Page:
Dumb cars shield against crashes. Smart cars avoid them. Shrewd cars prepare you for them.
This year, Mercedes-Benz is introducing what surely is one of the shrewdest precrash features yet: a burst of sound that causes a muscle inside the ear to contract, bracing the eardrum against the potentially deafening noise of the crash itself.
Tip o’ the hat goes to IEEE Spectrum’s auto maven, Lawrence Ulrich, who pointed out to us the importance of “Pre-Safe Sound,” standard in the 2017 E class. (Ulrich will describe this and other marvels in “Top Ten Tech Cars,” in our April issue.)
The idea of pre-crash safety has been out there for a while. For instance, a car can instantly tighten the seatbelt to minimize movement and prevent the body from “submarining” forward, under the belt. Or it can inflate a tiny airbag to nudge the driver toward the center, protecting against side impact. Or it can close the sunroof, adding to the rigidity of the cabin.
But Pre-Safe Sound goes to ear-popping lengths. When the car’s sensors sense an impending crash, the cabin is filled with a burst of “pink” noise, a broad spectrum of frequencies in which the power is inversely proportional to the frequency. That triggers the so-called acoustic reflex, in which the stapedius muscle—the smallest muscle in the body (remember that for Trivial Pursuit)—contracts, bracing it, the bones of the inner ear, and the eardrum.
The pink noise is around 80 decibels, about equal to that of a dishwasher and completely safe. A crashing car puts out around 145 dB, high enough to damage hearing, at least some of the time. Worse still—and this part is not emphasized by Mercedes-Benz or any other carmaker—is the noise created by the near-instantaneous deployment of the airbag: around 165 dB. It’s estimated that 17 percent of the people who are exposed to airbag deployment suffer some degree of permanent hearing loss.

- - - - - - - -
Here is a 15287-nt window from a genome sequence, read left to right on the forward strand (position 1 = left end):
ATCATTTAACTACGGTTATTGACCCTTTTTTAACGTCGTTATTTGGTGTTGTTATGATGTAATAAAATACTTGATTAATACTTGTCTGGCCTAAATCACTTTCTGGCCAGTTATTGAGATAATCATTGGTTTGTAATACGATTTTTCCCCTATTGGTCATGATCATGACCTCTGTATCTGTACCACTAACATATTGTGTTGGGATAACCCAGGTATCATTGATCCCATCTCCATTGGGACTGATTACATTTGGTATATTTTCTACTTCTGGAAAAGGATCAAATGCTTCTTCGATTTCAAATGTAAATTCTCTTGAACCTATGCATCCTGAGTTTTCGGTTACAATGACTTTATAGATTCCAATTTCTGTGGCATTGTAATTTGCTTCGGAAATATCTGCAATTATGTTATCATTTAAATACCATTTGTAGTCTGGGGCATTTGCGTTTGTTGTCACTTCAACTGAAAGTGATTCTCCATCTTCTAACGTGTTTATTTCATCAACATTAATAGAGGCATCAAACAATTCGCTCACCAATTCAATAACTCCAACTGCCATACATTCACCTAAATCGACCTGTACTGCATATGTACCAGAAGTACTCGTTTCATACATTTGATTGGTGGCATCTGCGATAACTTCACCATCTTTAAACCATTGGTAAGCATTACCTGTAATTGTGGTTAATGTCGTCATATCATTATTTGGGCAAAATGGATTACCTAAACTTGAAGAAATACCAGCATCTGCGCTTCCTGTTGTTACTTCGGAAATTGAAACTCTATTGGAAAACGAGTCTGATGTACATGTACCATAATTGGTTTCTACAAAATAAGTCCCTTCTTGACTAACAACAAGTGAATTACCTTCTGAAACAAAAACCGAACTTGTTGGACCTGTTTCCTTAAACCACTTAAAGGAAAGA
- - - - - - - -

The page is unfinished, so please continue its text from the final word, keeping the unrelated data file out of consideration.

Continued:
That’s why its important to put the various safety features into action in the right order. First comes totally safe features, like emergency braking, seltbelt pretensioning and Pre-Safe Sound. The airbags come only when necessary, during the crash itself.
Pre-safe noise took a long time to go from a gleam in an inventor’s eye to a commercial offering. A U.S. patent for the idea was filed in 1997 by one Armin Kausch, an employee of a subsidiary of TRW Automotive. That patent application cited earlier work going back as far as 1960.
It takes time to get the bugs out. Remember that whenever you read that cars without steering wheels will be plying our roads before your kids are old enough to get a driver’s licence.
Philip E. Ross is a senior editor at IEEE Spectrum. His interests include transportation, energy storage, AI, and the economic aspects of technology. He has a master's degree in international affairs from Columbia University and another, in journalism, from the University of Michigan.